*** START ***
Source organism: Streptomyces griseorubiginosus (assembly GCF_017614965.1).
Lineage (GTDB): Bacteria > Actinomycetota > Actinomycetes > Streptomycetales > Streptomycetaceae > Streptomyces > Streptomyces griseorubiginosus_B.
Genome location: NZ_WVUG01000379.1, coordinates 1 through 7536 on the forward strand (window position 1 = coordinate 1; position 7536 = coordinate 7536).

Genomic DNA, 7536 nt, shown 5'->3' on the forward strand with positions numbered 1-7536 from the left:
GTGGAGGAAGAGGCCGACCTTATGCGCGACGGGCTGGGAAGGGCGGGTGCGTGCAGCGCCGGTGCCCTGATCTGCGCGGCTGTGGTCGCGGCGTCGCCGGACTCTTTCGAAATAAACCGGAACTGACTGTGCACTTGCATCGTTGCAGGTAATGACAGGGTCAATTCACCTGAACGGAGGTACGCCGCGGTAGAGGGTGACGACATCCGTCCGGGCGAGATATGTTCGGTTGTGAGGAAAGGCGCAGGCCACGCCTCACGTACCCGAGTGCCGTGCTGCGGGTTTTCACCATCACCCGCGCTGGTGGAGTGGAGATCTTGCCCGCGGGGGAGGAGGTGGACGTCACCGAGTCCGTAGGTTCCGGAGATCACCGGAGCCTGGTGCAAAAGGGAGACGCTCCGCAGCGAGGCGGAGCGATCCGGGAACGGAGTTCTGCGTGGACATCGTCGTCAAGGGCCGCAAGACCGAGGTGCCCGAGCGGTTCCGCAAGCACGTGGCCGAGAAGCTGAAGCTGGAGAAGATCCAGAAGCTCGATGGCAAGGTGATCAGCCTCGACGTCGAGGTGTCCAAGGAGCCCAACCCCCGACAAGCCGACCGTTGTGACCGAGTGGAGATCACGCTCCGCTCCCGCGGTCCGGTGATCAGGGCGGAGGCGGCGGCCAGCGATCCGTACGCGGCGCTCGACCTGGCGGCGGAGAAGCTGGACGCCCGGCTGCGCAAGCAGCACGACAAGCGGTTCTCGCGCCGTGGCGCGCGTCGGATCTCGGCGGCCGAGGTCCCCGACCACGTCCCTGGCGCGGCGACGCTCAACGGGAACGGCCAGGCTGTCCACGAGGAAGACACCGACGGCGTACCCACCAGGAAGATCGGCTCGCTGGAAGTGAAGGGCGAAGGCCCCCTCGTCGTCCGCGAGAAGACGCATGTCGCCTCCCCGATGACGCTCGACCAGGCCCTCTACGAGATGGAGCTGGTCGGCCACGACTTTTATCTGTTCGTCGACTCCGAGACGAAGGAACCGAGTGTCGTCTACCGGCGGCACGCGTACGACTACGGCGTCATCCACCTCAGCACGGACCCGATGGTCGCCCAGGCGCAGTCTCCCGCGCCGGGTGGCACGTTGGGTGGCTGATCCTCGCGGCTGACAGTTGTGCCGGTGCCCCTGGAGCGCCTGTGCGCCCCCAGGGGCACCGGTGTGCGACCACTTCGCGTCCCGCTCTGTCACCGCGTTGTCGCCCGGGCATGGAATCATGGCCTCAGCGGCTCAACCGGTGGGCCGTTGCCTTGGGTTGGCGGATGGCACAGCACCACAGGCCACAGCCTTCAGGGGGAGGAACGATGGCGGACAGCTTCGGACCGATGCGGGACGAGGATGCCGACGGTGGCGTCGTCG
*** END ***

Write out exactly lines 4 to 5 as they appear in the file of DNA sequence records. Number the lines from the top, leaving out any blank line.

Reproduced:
Genomic DNA, 7536 nt, shown 5'->3' on the forward strand with positions numbered 1-7536 from the left:
GTGGAGGAAGAGGCCGACCTTATGCGCGACGGGCTGGGAAGGGCGGGTGCGTGCAGCGCCGGTGCCCTGATCTGCGCGGCTGTGGTCGCGGCGTCGCCGGACTCTTTCGAAATAAACCGGAACTGACTGTGCACTTGCATCGTTGCAGGTAATGACAGGGTCAATTCACCTGAACGGAGGTACGCCGCGGTAGAGGGTGACGACATCCGTCCGGGCGAGATATGTTCGGTTGTGAGGAAAGGCGCAGGCCACGCCTCACGTACCCGAGTGCCGTGCTGCGGGTTTTCACCATCACCCGCGCTGGTGGAGTGGAGATCTTGCCCGCGGGGGAGGAGGTGGACGTCACCGAGTCCGTAGGTTCCGGAGATCACCGGAGCCTGGTGCAAAAGGGAGACGCTCCGCAGCGAGGCGGAGCGATCCGGGAACGGAGTTCTGCGTGGACATCGTCGTCAAGGGCCGCAAGACCGAGGTGCCCGAGCGGTTCCGCAAGCACGTGGCCGAGAAGCTGAAGCTGGAGAAGATCCAGAAGCTCGATGGCAAGGTGATCAGCCTCGACGTCGAGGTGTCCAAGGAGCCCAACCCCCGACAAGCCGACCGTTGTGACCGAGTGGAGATCACGCTCCGCTCCCGCGGTCCGGTGATCAGGGCGGAGGCGGCGGCCAGCGATCCGTACGCGGCGCTCGACCTGGCGGCGGAGAAGCTGGACGCCCGGCTGCGCAAGCAGCACGACAAGCGGTTCTCGCGCCGTGGCGCGCGTCGGATCTCGGCGGCCGAGGTCCCCGACCACGTCCCTGGCGCGGCGACGCTCAACGGGAACGGCCAGGCTGTCCACGAGGAAGACACCGACGGCGTACCCACCAGGAAGATCGGCTCGCTGGAAGTGAAGGGCGAAGGCCCCCTCGTCGTCCGCGAGAAGACGCATGTCGCCTCCCCGATGACGCTCGACCAGGCCCTCTACGAGATGGAGCTGGTCGGCCACGACTTTTATCTGTTCGTCGACTCCGAGACGAAGGAACCGAGTGTCGTCTACCGGCGGCACGCGTACGACTACGGCGTCATCCACCTCAGCACGGACCCGATGGTCGCCCAGGCGCAGTCTCCCGCGCCGGGTGGCACGTTGGGTGGCTGATCCTCGCGGCTGACAGTTGTGCCGGTGCCCCTGGAGCGCCTGTGCGCCCCCAGGGGCACCGGTGTGCGACCACTTCGCGTCCCGCTCTGTCACCGCGTTGTCGCCCGGGCATGGAATCATGGCCTCAGCGGCTCAACCGGTGGGCCGTTGCCTTGGGTTGGCGGATGGCACAGCACCACAGGCCACAGCCTTCAGGGGGAGGAACGATGGCGGACAGCTTCGGACCGATGCGGGACGAGGATGCCGACGGTGGCGTCGTCG